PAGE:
Order at mailshop.co.uk/books or call 0844 571 0640; p&p is free on orders over £15. Spend £30 on books and get FREE premium delivery.

Dr Michael Mosley reveals his top 5:2 recipes for one person (2024)


What is the Michael 5:2 diet? ›

The 5:2 diet, also known as The Fast Diet, is a popular intermittent fasting diet. It was popularized by British journalist Michael Mosley. It's called the 5:2 diet because five days of the week are routine eating days, while the other two restrict calories to 500–600 per day.

What is the 5:2 diet Brian Mosley? ›

The New 5:2 approach involves restricting calories to 800 on fasting days, then eating a healthy lower carb, Mediterranean-style diet for the rest of the week. The beauty of intermittent fasting means that as your insulin sensitivity returns, you will feel fuller for longer on smaller portions.

What is the 5 2 ratio diet? ›

The 5:2 diet is based on a principle known as intermittent fasting. This is where you eat normally at certain times and then fast during other times. There are different versions, but the 5:2 diet involves eating a normal, healthy diet for five days every week and 'fasting' on the remaining two days.

Did Michael Mosley invent the 5:2 diet? ›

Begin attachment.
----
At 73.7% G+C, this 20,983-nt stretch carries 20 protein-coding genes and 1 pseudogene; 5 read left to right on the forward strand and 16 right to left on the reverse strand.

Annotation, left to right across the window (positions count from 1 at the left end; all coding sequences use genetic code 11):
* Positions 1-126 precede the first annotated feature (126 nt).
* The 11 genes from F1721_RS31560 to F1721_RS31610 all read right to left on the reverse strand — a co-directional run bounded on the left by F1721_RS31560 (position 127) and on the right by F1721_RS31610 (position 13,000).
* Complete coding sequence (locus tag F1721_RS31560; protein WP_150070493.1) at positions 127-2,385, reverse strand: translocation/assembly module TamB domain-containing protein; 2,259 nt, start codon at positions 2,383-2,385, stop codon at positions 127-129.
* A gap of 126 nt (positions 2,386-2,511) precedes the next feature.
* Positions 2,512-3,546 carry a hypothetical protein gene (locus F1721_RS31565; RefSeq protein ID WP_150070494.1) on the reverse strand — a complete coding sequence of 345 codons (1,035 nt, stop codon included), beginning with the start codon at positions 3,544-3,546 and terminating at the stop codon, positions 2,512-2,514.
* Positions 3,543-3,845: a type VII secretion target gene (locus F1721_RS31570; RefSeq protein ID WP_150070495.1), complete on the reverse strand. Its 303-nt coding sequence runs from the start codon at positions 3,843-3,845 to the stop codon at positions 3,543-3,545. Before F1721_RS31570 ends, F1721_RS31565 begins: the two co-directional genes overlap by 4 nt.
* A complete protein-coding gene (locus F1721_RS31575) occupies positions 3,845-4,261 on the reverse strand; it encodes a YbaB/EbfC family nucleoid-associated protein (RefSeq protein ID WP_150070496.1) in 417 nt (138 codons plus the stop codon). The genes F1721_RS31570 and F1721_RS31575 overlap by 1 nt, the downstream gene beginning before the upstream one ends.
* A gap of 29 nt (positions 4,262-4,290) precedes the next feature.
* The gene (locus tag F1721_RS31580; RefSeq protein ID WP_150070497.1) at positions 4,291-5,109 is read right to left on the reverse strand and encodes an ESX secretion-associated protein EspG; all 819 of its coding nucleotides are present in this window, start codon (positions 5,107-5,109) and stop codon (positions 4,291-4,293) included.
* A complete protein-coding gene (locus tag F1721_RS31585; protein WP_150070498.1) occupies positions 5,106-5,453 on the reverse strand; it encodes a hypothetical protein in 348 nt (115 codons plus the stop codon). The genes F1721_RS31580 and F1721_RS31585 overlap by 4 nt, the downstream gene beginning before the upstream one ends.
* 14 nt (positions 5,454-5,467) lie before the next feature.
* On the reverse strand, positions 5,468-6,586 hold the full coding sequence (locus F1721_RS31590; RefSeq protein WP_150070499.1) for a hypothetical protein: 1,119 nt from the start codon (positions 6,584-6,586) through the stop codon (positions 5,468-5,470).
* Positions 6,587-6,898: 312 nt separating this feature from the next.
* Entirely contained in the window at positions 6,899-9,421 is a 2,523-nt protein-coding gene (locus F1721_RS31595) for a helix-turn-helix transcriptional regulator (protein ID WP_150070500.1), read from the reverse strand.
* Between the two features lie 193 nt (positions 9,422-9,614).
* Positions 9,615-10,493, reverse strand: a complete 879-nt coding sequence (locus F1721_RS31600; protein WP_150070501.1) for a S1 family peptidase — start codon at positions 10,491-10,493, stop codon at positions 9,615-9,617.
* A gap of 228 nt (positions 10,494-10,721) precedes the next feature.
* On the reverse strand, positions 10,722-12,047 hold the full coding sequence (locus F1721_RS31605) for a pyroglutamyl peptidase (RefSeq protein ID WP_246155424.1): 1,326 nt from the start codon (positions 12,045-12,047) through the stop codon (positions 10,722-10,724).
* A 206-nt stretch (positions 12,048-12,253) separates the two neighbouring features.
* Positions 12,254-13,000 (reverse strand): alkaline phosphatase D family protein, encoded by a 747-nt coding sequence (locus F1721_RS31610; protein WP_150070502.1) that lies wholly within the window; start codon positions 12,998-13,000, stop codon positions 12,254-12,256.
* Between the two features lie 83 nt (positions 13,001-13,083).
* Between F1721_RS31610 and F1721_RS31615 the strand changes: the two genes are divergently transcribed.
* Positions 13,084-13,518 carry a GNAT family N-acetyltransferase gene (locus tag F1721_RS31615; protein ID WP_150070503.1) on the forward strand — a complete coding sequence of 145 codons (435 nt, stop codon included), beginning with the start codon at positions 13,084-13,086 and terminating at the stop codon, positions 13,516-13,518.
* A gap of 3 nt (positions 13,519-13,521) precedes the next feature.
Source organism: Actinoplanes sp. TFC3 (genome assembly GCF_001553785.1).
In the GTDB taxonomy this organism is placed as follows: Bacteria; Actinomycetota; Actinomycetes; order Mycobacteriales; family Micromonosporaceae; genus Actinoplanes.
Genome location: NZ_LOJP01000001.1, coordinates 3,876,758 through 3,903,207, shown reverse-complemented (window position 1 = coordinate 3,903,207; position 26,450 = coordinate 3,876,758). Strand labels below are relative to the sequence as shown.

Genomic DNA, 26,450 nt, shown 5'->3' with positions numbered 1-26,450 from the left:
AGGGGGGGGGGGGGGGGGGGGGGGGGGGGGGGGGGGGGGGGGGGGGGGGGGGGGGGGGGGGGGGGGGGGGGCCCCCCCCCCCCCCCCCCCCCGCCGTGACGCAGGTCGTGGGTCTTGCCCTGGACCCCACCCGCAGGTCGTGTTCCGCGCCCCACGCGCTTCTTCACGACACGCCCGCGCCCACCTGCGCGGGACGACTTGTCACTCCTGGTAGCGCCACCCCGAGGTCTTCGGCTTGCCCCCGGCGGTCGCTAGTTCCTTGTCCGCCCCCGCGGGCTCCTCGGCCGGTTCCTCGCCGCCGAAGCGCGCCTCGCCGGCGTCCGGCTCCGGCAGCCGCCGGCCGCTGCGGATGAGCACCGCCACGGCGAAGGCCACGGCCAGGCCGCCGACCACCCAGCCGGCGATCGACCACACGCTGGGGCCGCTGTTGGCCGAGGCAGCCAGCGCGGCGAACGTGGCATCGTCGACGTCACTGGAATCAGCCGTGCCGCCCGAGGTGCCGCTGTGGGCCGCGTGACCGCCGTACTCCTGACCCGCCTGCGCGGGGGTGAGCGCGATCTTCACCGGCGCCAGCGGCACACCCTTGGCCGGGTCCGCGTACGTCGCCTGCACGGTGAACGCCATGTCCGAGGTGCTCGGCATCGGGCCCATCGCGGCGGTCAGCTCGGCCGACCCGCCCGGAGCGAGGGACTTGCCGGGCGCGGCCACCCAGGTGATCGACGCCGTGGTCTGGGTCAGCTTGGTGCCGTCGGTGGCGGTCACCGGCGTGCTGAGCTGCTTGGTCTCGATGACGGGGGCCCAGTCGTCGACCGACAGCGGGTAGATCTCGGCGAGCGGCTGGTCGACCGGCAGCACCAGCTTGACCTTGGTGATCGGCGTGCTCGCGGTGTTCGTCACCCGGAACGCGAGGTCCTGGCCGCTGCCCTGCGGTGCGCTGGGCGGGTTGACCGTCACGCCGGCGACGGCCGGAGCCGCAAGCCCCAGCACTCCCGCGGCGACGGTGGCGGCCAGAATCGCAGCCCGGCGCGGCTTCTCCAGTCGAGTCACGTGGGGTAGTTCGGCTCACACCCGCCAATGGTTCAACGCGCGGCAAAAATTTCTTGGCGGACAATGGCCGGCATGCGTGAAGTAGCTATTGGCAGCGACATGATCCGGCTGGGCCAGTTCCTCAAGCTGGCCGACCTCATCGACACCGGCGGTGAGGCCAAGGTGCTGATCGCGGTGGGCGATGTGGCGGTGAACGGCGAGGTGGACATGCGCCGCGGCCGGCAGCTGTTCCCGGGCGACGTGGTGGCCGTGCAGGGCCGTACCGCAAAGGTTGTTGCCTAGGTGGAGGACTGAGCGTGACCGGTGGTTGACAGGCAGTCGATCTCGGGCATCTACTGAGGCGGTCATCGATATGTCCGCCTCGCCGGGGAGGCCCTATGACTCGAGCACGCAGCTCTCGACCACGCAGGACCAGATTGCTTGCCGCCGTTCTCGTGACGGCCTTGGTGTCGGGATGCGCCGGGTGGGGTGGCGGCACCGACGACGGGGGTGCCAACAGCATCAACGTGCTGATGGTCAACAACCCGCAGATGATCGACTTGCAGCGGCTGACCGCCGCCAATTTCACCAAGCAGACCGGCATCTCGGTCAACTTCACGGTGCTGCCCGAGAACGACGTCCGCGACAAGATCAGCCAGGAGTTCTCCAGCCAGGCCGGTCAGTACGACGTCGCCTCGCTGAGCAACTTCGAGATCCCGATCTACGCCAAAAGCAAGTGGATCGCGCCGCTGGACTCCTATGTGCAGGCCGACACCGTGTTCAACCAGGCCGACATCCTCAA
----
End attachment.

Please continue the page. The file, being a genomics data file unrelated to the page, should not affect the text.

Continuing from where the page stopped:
It was first documented in a 2011 article co-authored by Michelle Harvie, Mark Mattson, and 14 additional scientists. It was later published in the UK and Australia by Michael Mosley through the 2012 BBC documentary Eat, Fast and Live Longer (where he learned about the 5:2 diet from Mark Mattson).

Is the 5:2 diet legit? ›

Studies suggest that the 5:2 diet is as effective as calorie restriction for weight loss and may offer some additional benefits such as improvements in fasting blood sugar and appetite management.

Does the 5:2 diet make you lose weight? ›

With the 5:2 diet, participants can expect to lose anything from a few pounds to a few stone over time. This will entirely depend on your weight when you first begin and other aspects such as how much you're exercising during normal calorie intake days.